Talk to your sponsor about what he or she would like to see in your status report and provide budget updates as required on at least a quarterly basis.

5. I will quantify the cost of risks

Does your project risk log include the financial impact of risks? Many don’t, because many risks aren’t quantified like this (or at least, many project teams don’t bother to quantify them like this). Of course, quantifying your risks in a financial way may not be appropriate for all the risks on your log. There are probably some risks that affect the project in ways that will not have a financial impact, or where you’ll be trying to calculate the financial impact based on some arbitrary figures.

But there will be a financial cost for many project risks. This is either the cost of the risk occurring or the cost of the mitigation plan – either way you can calculate the impact and then add this to your project budget so that you are clear about what implications the risk has on your financial planning for the project.

Will you use any of these as your resolutions for 2014? If not, what are you having as your resolutions instead (if any)?

Elizabeth Harrin is Director of The Otobos Group, a project management communications consultancy. Find her on and Facebook.

Posted on: January 13, 2014 09:02 AM | Permalink

Comments (3)

Please login or join to subscribe to this item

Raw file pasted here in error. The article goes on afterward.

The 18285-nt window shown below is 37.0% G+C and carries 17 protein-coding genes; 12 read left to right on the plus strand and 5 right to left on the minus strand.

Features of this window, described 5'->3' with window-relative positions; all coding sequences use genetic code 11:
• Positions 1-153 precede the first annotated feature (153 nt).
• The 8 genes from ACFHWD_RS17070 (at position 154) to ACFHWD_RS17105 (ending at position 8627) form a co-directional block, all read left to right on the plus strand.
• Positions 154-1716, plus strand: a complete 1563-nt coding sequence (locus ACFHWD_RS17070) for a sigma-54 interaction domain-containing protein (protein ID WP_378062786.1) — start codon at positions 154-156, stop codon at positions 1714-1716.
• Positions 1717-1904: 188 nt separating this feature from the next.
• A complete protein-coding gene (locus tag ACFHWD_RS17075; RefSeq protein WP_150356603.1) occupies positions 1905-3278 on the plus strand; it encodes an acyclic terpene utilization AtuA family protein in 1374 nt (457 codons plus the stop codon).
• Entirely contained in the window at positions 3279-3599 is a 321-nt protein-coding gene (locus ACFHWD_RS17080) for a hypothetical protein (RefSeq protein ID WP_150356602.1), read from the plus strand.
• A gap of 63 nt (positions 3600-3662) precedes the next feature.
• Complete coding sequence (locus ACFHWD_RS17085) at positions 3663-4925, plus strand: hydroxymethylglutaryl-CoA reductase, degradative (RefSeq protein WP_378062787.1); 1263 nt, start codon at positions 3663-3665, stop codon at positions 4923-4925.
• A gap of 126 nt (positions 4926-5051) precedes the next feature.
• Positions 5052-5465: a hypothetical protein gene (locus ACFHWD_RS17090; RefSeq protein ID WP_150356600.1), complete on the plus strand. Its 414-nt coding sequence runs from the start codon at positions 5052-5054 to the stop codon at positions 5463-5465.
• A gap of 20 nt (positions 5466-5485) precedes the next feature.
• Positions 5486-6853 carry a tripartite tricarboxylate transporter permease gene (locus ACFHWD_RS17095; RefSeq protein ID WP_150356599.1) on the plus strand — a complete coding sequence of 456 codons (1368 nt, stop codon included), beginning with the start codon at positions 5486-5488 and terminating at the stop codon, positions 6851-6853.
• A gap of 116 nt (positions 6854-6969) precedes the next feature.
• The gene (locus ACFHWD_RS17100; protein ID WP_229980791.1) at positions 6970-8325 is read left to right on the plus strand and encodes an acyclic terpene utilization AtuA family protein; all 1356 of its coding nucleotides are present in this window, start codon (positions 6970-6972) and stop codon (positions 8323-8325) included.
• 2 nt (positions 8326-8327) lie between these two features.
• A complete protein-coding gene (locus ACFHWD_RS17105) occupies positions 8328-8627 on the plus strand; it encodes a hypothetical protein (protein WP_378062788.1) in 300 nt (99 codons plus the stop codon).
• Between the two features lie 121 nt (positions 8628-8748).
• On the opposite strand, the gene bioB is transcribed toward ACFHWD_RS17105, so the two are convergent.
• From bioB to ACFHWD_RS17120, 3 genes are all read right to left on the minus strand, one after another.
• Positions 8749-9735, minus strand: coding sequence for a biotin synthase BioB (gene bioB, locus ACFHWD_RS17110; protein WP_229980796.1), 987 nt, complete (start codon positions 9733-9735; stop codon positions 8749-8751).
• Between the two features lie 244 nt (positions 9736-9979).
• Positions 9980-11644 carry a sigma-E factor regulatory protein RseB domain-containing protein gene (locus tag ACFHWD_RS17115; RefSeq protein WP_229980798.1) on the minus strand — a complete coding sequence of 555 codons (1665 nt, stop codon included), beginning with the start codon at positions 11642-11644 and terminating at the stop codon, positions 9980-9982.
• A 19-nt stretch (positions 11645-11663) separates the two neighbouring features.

Good resolutions, and I especially like number 5, as someone who is always pushing my PMs to do proper quantified assessment of risk rather than the vague approach that is commonplace.

I do have to add, however, some recent advice I saw in a NLP source, which is that tying these to "New Year" is actually not helpful. For most people the period afterwards is rather depressing - the sudden end of all that socialising, and for those in the northern hemisphere a couple of months of short days, lots of gloomy mornings and evenings, bad weather and for many the creeping approach of financial and tax year ends. All make it hard to be inspired - in fact this may well be the worst time of year to make such resolutions and expect you'll keep them!

Add to that, there is a deeply buried element in our psyche, based on established traditions that New Year resolutions are just not going to work - everything we've experienced and everything in common culture says these are highly unlikely to be stuck to, so we are programmed to expect failure.

And one final factor - we make lots of these, as if we expect most to fail and are hoping if we make enough then we might get lucky with that scatter-gun approach one may stick! Actually what this does is dilute our commitment energy making it even less likely any will work. Recent research has shown that commitment to something like this does actually take physical energy just like any physical exertion.

If you really have a resolution you want to make, make it when you think of it, not at New Year, and just make the one you can focus all your commitment on.

Yes, I used to make my New Year's resolutions in February as I thought that would help me keep to them. And it did, really. At least, it gave me more of a chance than it would have done otherwise, taking into account everything you've said!

Please Login/Register to leave a comment.


"But the fact that some geniuses were laughed at does not imply that all who are laughed at are geniuses. They laughed at Columbus, they laughed at Fulton, they laughed at the Wright brothers. But they also laughed at Bozo the Clown."

- Carl Sagan